This week's challenge was to visit the Daughters of the American Revolution's site. Explore, search, look for the Patriot that's in your own line.
I've got several Revolutionary War veterans in my line. Nicholas Houk, Major Jonathan Tipton, John McQueen, George Proctor and others, but how did I miss this site?
First, with the regards to the past actions of the DAR, no, I don't agree with positions they've taken. However, if we are going to be honest, how many groups, organizations, etc. have spotless reputations? What was acceptable even fifty years ago is abhorrent today. I'm not making any excuses or anyone, but am being realistic.
As for this challenge, I was excited to give it a try.
Let's look at Nicholas Houk. From the research I've done, Nicholas was born in Bucks County, Pennsylvania. The family had migrated down through Virginia and settled in North Carolina for a while before moving again to Kentucky. Nicholas and some of his family rest in the Hiatt Cemetery that's located in the Renfro Valley area of Rockcastle County, Kentucky. According to his headstone, he served as a private on the North Carolina line.
I went to the online search section of the DAR site - http://www.dar.org/library/online_research.cfm - and put Nicholas' name in. I found that he is listed with the surname of Houck, not Houk. The only birth date information I'd seen was 1740 on his headstone. The information on the website showed Nov 1738. That's something interesting that I'll need to check into. I also found an exact death date - 6 Aug 1840. I don't recall seeing that before either.
The next thing I found was his pension number - SR5257. I also saw where Nicholas was pensioned, but his wife's request had been denied as she wasn't able to prove the marriage.
As you see on the marker, the only information on his service was "NC Line". I didn't know where he enlisted, but found Burke County, NC listed. I knew they'd lived in that area of North Carolina, but never knew time lines. I also was able to find the name of one of his commanding officers.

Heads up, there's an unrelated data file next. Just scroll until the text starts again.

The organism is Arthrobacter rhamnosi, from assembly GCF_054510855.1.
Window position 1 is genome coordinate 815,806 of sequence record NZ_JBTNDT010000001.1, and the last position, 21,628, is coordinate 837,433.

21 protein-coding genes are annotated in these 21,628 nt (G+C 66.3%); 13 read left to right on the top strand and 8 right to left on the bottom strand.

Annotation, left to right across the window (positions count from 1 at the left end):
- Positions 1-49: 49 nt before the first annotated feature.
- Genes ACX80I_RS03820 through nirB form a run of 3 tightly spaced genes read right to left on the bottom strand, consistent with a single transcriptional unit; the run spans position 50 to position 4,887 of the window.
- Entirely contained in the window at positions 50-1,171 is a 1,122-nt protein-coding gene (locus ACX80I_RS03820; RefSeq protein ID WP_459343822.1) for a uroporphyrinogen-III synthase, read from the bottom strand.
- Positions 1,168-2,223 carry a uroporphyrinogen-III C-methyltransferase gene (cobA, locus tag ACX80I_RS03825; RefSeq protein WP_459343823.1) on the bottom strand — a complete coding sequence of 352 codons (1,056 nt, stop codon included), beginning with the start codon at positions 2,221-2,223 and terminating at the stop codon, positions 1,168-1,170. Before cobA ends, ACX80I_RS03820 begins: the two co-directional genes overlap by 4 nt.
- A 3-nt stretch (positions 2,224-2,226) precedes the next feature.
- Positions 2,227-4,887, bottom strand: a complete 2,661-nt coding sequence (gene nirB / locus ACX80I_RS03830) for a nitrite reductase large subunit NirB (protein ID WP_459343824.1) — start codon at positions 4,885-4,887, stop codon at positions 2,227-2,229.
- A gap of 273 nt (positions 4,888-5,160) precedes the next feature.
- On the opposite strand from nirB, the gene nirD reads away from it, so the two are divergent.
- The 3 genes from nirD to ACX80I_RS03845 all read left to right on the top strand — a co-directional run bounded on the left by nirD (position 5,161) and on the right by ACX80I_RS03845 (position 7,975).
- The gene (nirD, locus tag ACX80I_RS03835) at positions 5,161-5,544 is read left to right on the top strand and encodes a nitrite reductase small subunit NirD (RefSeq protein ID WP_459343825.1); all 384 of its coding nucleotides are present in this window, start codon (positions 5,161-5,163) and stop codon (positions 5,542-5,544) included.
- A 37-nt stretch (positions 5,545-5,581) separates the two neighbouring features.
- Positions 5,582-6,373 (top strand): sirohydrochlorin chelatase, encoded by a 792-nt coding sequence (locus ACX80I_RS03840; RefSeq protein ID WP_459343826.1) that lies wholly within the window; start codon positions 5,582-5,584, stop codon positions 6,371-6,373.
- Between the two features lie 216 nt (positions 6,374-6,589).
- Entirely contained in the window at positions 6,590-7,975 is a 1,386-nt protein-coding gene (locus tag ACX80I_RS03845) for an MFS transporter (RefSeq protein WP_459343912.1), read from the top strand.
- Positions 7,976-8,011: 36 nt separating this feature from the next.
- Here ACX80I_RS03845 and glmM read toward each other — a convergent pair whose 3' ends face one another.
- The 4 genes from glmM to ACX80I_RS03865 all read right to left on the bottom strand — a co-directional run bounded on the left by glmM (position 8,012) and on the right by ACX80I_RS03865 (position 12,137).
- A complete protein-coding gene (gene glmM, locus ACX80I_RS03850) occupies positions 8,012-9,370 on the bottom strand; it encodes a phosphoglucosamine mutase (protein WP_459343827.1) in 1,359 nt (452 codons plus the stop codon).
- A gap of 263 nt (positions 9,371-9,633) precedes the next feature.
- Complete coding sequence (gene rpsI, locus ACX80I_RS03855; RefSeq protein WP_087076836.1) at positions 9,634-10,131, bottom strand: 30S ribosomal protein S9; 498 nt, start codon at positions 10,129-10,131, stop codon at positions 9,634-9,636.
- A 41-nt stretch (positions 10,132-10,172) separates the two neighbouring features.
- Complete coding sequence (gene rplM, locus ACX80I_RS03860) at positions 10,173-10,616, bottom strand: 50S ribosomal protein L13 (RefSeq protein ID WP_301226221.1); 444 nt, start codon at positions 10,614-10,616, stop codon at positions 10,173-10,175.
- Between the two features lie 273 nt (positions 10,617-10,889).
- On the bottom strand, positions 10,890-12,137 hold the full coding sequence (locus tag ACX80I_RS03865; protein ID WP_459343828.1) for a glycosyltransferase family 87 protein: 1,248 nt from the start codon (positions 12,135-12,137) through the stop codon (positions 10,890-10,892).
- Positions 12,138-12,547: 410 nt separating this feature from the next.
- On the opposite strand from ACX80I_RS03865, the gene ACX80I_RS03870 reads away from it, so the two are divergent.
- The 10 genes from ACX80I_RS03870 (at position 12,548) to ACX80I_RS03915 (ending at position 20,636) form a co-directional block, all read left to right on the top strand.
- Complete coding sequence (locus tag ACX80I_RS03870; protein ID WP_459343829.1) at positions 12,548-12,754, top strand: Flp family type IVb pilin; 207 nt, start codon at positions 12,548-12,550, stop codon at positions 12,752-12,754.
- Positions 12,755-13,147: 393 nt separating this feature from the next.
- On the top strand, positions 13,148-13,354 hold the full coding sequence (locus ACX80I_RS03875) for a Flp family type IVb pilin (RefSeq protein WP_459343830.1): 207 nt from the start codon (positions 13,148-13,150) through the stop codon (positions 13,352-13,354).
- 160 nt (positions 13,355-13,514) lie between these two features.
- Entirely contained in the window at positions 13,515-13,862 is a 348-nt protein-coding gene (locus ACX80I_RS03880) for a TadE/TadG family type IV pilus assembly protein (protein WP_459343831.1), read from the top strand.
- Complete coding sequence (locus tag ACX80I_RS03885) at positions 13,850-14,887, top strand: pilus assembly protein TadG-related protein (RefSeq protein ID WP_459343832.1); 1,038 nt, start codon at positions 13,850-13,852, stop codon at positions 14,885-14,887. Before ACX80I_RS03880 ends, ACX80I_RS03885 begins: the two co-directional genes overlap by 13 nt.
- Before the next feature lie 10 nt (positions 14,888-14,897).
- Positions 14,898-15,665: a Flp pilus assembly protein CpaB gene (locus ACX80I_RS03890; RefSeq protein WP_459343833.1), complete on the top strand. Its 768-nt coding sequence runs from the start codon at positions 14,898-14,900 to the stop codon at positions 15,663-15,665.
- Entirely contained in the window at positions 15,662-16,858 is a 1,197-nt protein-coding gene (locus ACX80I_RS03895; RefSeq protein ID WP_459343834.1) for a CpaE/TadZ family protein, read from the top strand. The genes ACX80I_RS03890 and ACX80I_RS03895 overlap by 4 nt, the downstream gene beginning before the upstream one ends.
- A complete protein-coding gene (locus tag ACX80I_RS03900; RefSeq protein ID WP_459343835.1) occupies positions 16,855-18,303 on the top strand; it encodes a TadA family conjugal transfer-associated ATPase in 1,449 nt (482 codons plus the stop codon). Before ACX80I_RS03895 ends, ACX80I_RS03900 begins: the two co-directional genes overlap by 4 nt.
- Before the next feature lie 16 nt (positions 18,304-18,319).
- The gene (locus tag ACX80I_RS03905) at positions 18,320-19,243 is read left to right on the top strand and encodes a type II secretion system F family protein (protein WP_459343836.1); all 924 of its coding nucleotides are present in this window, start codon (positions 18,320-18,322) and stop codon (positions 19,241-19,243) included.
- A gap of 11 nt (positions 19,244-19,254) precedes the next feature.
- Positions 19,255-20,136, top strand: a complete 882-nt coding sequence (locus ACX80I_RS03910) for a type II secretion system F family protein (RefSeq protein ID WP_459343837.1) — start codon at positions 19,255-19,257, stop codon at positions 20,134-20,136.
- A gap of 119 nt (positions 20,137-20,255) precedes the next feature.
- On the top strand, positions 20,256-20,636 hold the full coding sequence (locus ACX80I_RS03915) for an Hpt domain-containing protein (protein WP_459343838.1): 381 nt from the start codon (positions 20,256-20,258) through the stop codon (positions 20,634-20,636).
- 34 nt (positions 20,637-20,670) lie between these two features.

The last thing I found were 10 applications to the DAR under Nicholas' lineage. Each one had an abbreviated lineage for each applicant, with the applicant's name withheld. I'm definitely going back to throughly investigate each one. Perhaps I can find some holes in the brick walls in this family.
Trying various spellings, I then looked for John McQueen and George Proctor. I didn't find any applications under their names. I was slightly surprised there wasn't one for John as it seems most of East Kentucky is descended through him! As for George Proctor, the link between him and the Rockcastle County Kentucky Proctors is tentative still. We know it's there, but we just can't quite prove it yet.
As for my final test, Major Jonathan yielded the most applicants. Unfortunately, only two of them were through my line. Again, his birth and death dates are listed. All three wives are there. His commanding officers are as well. I found that he'd enlisted in Washington County, North Carolina. Now, that's something new. What in the world was he doing all the way in that part of the state when all knowledge of him at that time was along the Appalachians, especially in the northeast tip of present-day Tennessee! As with all other things genealogical, it seems that answers always give you more questions.
I will be spending more time at this site. I suggest that if you have a Revolutionary War Veteran in your line, you do as well. You never know what...or who you are going to find!